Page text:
Trump ups North Atlantic Treaty Organisation contribution target as allies lag on defense spending

Elias Hubbard
July 12, 2018

President Trump attends a meeting at the U.S. Embassy in Brussels, Belgium, ahead of a NATO Summit on July 11.

"Everybody's talking about it all over the world, they're saying we're paying you billions of dollars to protect you but you're paying billions of dollars to Russian Federation".

However, his comment that "Germany is totally controlled by Russia because they are getting 60 to 70 percent of their energy from Russia and a new pipeline" appeared to misstate German energy use - about 20 percent of which is accounted for by oil and gas imports from Russia. And then numerous of the countries go out and make a pipeline deal with Russian Federation where they're paying billions of dollars into the coffers of Russian Federation.

Mr Trump's main objection is that all but a handful of member states have still not increased their defence budgets to meet a goal of spending at least 2% of their annual economic output on defence by 2024.

According to a French official, Trump said it would be a good thing if everyone spent around 4 percent on defense, which was presumed to be a generous rounding up of the US budget of some 3.57 percent of GDP.

Schumer's warning comes a day after Trump said his easiest meeting on his foreign trip to Europe over the next week could be his sit-down with Putin.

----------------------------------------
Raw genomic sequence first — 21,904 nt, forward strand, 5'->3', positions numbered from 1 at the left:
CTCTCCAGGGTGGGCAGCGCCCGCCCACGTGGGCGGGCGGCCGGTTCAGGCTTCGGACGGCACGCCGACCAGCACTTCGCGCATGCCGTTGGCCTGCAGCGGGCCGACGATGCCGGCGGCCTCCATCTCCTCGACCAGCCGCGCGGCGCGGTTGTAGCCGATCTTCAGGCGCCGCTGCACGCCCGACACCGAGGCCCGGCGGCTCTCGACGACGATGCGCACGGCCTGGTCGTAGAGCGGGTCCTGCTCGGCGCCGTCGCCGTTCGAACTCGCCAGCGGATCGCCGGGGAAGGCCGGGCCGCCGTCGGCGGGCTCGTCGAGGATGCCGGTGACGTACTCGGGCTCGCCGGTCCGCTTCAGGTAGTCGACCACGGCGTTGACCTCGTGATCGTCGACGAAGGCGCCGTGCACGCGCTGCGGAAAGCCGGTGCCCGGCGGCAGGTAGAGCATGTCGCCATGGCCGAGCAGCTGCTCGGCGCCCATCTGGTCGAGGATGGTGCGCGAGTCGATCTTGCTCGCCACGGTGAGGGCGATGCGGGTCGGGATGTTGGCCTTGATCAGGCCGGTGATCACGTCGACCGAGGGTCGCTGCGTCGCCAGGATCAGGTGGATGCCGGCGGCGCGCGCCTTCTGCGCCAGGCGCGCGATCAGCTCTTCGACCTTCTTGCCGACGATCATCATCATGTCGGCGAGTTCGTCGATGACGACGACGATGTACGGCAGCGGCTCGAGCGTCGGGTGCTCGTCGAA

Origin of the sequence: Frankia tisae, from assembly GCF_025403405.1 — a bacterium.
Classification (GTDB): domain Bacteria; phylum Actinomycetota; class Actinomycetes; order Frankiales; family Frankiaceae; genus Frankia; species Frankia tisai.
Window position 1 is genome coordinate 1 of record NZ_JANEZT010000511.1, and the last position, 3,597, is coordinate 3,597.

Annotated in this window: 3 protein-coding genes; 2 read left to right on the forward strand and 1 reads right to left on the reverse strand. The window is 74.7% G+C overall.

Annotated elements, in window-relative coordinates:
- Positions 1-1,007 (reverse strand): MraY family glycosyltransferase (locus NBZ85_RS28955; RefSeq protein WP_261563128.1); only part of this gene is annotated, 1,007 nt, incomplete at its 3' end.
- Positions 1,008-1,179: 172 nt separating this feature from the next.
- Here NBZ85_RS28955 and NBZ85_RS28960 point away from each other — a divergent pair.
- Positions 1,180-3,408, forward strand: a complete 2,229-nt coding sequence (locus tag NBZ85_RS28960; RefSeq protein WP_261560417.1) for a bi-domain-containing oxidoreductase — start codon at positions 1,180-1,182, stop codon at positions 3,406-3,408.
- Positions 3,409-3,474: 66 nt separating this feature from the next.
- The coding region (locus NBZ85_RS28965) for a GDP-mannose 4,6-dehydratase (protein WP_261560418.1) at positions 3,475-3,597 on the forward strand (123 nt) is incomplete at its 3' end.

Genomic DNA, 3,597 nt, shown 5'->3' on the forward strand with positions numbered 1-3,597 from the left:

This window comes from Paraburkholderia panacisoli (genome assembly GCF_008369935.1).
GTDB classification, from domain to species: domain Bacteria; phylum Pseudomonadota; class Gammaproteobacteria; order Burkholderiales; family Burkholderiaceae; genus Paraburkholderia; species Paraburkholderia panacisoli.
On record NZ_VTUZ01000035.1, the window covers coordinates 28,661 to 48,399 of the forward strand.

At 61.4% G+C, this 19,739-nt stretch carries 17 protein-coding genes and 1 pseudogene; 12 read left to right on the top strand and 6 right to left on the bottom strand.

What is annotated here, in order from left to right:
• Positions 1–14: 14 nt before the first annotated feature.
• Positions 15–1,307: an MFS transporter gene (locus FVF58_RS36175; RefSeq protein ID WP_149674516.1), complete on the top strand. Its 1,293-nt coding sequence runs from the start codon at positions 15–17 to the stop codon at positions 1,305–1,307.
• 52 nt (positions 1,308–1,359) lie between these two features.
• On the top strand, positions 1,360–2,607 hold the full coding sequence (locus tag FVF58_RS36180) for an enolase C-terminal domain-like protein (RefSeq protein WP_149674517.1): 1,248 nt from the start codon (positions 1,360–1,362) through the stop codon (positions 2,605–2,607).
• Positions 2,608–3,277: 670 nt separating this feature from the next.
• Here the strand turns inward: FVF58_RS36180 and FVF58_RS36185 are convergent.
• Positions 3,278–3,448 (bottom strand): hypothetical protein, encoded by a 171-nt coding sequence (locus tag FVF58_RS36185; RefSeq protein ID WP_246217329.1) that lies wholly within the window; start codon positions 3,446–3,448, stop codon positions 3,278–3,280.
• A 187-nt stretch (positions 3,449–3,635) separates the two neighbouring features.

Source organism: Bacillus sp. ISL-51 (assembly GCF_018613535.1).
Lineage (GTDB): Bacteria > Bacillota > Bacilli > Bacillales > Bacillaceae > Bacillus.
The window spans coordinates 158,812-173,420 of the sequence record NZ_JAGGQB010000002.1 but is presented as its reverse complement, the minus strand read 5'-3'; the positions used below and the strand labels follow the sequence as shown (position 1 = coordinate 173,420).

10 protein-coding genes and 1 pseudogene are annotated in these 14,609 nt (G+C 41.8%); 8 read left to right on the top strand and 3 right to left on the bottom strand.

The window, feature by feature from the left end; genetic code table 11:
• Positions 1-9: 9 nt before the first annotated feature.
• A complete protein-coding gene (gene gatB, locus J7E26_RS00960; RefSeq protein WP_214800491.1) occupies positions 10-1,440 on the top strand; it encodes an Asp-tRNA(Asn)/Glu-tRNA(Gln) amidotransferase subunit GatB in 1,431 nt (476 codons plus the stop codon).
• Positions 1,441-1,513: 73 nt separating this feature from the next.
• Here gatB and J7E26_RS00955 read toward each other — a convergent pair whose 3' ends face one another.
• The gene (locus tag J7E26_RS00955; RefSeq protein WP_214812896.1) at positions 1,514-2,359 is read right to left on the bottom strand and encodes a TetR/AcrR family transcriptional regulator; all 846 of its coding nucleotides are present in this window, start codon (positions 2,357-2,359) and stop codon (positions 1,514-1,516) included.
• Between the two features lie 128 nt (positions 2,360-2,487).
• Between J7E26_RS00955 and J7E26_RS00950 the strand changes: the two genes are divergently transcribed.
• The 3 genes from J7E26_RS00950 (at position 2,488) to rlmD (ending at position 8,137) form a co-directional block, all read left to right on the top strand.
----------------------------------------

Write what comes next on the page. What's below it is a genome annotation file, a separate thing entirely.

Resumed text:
"Germany is just paying a little over 1 percent" of its GDP annually to the alliance's budget, Trump griped.

The meeting with the North Atlantic Treaty Organisation leader is the lone formal one-on-one session the White House planned for the president at the summit, meaning he will have to bring up his complaints about Germany with its chancellor, Angela Merkel, on the sidelines of the leaders' meetings.

Not all are on track to meet the 2 percent pledge, and Germany is particularly remiss, though it has beefed up spending by billions of dollars. The United States pays about 67 percent of its gross domestic product on defense, more than any other nation, although only 3.5 percent is NATO-related.

"We have a very, very good relationship with the Chancellor", Trump said. "And I am very happy that today we are united in freedom", Merkel said.

President Trump and NATO Secretary-General Jens Stoltenberg, left, gesture during a heated bilateral breakfast on Wednesday in Brussels. According to Stoltenberg, eight countries would meet the 2 percent target this year and a "majority" put forward plans to do so by 2020 - compared to only three countries who were meeting the commitment in 2014.

Alluding to Trump's comments about Germany, Kerry also said that "European energy security is an important topic for allies to discuss, even when they disagree".

Other reports by Click Lancashire

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